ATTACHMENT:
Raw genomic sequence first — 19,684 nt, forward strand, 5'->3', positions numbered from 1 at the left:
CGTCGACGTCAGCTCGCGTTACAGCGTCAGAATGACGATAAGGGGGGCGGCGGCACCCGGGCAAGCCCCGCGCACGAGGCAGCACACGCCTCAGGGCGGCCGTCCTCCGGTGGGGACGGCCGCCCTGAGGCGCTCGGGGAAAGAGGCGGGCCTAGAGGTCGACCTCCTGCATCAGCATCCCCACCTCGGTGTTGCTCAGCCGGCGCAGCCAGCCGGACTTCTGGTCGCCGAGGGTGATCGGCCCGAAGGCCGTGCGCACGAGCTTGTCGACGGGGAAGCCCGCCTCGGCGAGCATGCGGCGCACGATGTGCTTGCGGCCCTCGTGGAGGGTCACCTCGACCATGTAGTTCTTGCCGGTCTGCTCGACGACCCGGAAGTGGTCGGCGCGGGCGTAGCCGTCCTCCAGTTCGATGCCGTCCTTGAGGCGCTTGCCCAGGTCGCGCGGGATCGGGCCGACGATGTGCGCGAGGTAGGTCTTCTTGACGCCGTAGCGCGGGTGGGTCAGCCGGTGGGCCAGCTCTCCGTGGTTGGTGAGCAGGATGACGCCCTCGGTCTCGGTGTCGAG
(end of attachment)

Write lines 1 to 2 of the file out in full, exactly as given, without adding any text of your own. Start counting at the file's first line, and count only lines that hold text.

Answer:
Raw genomic sequence first — 19,684 nt, forward strand, 5'->3', positions numbered from 1 at the left:
CGTCGACGTCAGCTCGCGTTACAGCGTCAGAATGACGATAAGGGGGGCGGCGGCACCCGGGCAAGCCCCGCGCACGAGGCAGCACACGCCTCAGGGCGGCCGTCCTCCGGTGGGGACGGCCGCCCTGAGGCGCTCGGGGAAAGAGGCGGGCCTAGAGGTCGACCTCCTGCATCAGCATCCCCACCTCGGTGTTGCTCAGCCGGCGCAGCCAGCCGGACTTCTGGTCGCCGAGGGTGATCGGCCCGAAGGCCGTGCGCACGAGCTTGTCGACGGGGAAGCCCGCCTCGGCGAGCATGCGGCGCACGATGTGCTTGCGGCCCTCGTGGAGGGTCACCTCGACCATGTAGTTCTTGCCGGTCTGCTCGACGACCCGGAAGTGGTCGGCGCGGGCGTAGCCGTCCTCCAGTTCGATGCCGTCCTTGAGGCGCTTGCCCAGGTCGCGCGGGATCGGGCCGACGATGTGCGCGAGGTAGGTCTTCTTGACGCCGTAGCGCGGGTGGGTCAGCCGGTGGGCCAGCTCTCCGTGGTTGGTGAGCAGGATGACGCCCTCGGTCTCGGTGTCGAG